Charity’s Waterbirth Story

Charity’s Waterbirth

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In January and February of 1996, I took a labor support course offered through the Seattle Midwifery School, and saw a video about waterbirth. The woman delivering in the tub looked so relaxed and in control that I was awestruck. I had given birth to 5 babies myself (the last three had been unassisted homebirths) and was anticipating a 6th pregnancy at any time. The video impressed me so much that I decided I wanted to have my next baby in the water. Wouldn’t you know it, but the very next week I found out I was pregnant.

The first time I mentioned birth in water to my husband, Scott, he didn¹t react favorably to the idea. I didn’t pursue it much at first, but would just mention from time to time that I really wanted to try a waterbirth. He would give me a look as if to say, “You’re crazy.” At our public library, I checked out a few books dealing with waterbirth and left them lying around for Scott to pick up. One day I read him a small portion of one of them and he asked a couple of questions that were troubling him. After I addressed his concerns he was more open to the idea. In fact, he even began to defend it when my mother and others expressed the same concerns that he previously had.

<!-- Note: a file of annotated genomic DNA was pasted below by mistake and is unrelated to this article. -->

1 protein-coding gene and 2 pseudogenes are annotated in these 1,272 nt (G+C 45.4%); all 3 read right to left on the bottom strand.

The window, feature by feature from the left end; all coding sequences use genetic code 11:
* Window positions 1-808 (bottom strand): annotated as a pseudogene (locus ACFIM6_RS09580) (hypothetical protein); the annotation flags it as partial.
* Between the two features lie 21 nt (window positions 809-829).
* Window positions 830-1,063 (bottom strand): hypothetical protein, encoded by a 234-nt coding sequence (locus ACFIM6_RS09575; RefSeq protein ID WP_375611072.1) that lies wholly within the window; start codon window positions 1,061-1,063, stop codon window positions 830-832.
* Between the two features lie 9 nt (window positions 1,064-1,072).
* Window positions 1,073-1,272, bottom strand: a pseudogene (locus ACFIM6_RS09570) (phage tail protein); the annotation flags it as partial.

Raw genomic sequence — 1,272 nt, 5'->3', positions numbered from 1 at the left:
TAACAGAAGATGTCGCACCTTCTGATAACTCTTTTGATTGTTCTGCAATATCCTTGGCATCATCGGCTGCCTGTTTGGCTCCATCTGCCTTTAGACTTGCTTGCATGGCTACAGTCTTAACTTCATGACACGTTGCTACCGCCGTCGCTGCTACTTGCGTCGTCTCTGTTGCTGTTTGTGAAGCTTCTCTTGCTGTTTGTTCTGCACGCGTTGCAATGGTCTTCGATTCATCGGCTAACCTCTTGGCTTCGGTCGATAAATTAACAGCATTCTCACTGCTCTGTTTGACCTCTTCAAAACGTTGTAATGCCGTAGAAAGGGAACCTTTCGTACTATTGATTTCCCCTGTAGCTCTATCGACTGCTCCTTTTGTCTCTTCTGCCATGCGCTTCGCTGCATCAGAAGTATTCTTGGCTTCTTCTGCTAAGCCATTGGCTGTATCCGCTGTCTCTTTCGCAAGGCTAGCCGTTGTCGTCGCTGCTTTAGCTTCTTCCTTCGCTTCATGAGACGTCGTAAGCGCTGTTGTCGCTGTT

Around 4:30, Scott began to set up the birth tub in the kitchen. It was a large inflatable-type. It took over 5 hours to completely set up, what with pumping it up, disinfecting it, and then filling it with hot tap water. (I had been a little worried that Scott would change his mind at the last minute about me birthing into the water. Now that he was spending all this time to prepare it for me, I knew he was comfortable with the idea.) By 9 PM I was 5 cm. dilated with contractions about 6-8 minutes apart, but the head was still not engaged in the cervix. We asked Alice and Linda to come over, and my Mom and our friend Marla came to get the kids.I was hoping to have this baby by 6 a.m. at the latest. Around 10:30 PM Scott checked my cervix again and found it to be the same as it had been the last time, so we decided to try some fundal pressure. We had done this during the labor of our 4th baby and it had resulted in getting the baby’s head to engage. He was born about 3 hours later. During a contraction, Scott would put pressure on the top of the fundus (the top part of the uterus) and hold for the duration of the contraction. We would do this for about 30 minutes, checking the baby’s heart rate every 4-5 minutes or so. Afterward, Scott checked for progress, but there wasn’t any, so we decided we would try again later. I was still doing nipple stimulation periodically to keep things going. I felt if I stopped, the contractions might slow way down.